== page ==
The Candy-Glazed Eyes of
Haunted Machines

Written by Rosalie Yu Artwork by Rosalie Yu

In my practice I explore slow rituals of quantifying and archiving. I find something meditative about a lengthy and repetitive gathering process. Data is my working material.  I sculpt and transform it into visualizations, resin sculptures, domestic installations, and printed material. These works are the focus of my data-gathering rituals, and often lead me toward mysteries, questions, and uncertainties, rather than the simple, bare facts we often assign to data.

My current project revolves around mechanical kiddie rides many of us remember from childhood. Raised as a fisherman, my grandfather left his seaside village for the city after his father’s boat capsized. He turned to  the labor intensive work of repairing kiddie rides. He spent the rest of his work life painting, repainting, and transporting these machines and collecting their coins. Over the years, the rides acquired layers of amateur and sometimes grotesque makeup. I have come to ask whether there is something more going on with these rides. For me, their cuteness has morphed into the absurd, maybe even the cursed. My current piece is a quest to unpack this feeling of an object being physically or spiritually “cursed,” and ask what a curse is and if it has any connection to the unsettling internet phenomenon “cursed images.”

For a year now I’ve been collecting everything related to coin-operated rides. My search for these machines led me to old U.S. patents and catalogs. An article in Billboard Magazine called  Kiddie rides “1953’s fast-growing business—a rare combination of wholesome fun and clever merchandising.” In post-WWII America, the rides became popular fixtures of suburban shopping malls, where working class families would buy a treat for their kids, a short ride that only cost a dime.

Decades later, these profit-making novelties landed on the shores of postcolonial Taiwan, during a period of rapid industrialization. Kiddie rides arrived in the form of colorful circus animals, cars, trains, airplanes, Mickey Mouse, and Doraemon characters. My grandfather stored them in our laundry room, and filled our balcony with grease and the harsh chemicals of paint. I have mental images of counting sunspots through his fishnet tank tops on the Wild Wolf motorcycle (HONDA CB125) with a broken pink elephant strapped behind me, on our way back to the apartment. I remember hanging laundry next to piles of faded machines waiting for a second life. I can still smell the plates of paint left on the floor that likely poisoned our three family dogs.

It was my grandfather’s maintenance ritual that kept the rides alive, and I’ve come to believe his service also yielded to what I’m calling their curse. He gave them faces, glossy skins, joints, and voices. Over time, their spirits entered through his nose and moved into his brain, finally taking control over his body. In the end, the rides outlived my grandfather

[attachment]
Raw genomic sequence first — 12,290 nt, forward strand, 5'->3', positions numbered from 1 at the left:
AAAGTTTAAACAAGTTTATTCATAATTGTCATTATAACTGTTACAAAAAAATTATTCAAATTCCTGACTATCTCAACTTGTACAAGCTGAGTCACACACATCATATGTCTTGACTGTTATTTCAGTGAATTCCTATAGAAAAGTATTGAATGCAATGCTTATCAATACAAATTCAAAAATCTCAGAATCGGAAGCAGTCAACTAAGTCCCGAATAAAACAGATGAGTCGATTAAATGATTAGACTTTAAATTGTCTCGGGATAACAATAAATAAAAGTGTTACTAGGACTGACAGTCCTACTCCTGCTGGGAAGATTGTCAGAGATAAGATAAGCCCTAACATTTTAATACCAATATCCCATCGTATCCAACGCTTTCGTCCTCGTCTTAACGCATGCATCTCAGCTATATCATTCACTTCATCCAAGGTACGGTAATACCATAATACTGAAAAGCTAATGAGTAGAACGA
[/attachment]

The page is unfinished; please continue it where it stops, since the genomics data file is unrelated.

After his passing, I began to think more about the complexities of my childhood and the dynamics between colonial powers. With decades of occupation, Taiwan’s own culture and interests continue to be influenced and suppressed by geopolitical neighbors and transnational capitalist forces. I now see the characteristics of postcolonialism manifested in their candy colors and exaggerated smiles, preserved under layers of acrylic glaze. Like many cursed objects, they are both attractive and poisonous. Spending time back in Taiwan due to visa restrictions, I began to deepen my investigation into why the objects of my childhood felt off, and what it was about the interplay between invisible forces and attractive fantasies that resembled curses and evil spells.

Now, years later, using Street View histories, I’ve been drifting through streets of Taiwan trying to locate his rides. After many failed attempts, I teleported back to Brooklyn and spotted a ride in front of the local drugstore near my block. I’ve watched one ride morph from dinosaur to helicopter to a pony over the years, and finally disappear after Covid arrived. I noticed some are labeled [eg: horse 127] for auctions online, and some have identical stickers belonging to a Brooklyn repair shop. I was haunted by how my home resembled pictures of this workshop on Google Maps, and how the owner’s voice reminds me of my grandfather.

The process of collecting has led to more unsettled mystery. Intertwined with systems of global capitalism, consumption, migration, labor, and fantasy, my memories become fragmented. Linking my ritual of data-gathering with his ritual of maintenance is my effort to stay with the mystery of his labor, his cursed machines, the poisonous chemical, and the precarious status of Taiwan. For this project, the process has just begun; spending time and making peace with unanswerable questions are part of the ritual.

About the Author
Rosalie Yu (@rosalieyu) is a Taipei-born artist and researcher. Her practice uses data as a working material that she sculpts and transforms into visualizations, resin sculptures, domestic installations, and printed material. She often engages groups in workshops and social spaces, in which participants explore methods of quantifying and archiving.

Progress Report

ADJACENT Issue 9. Published by ITP & IMA,  Tisch School of the Arts, New York University. Subscribe to newsletter. Accessibility.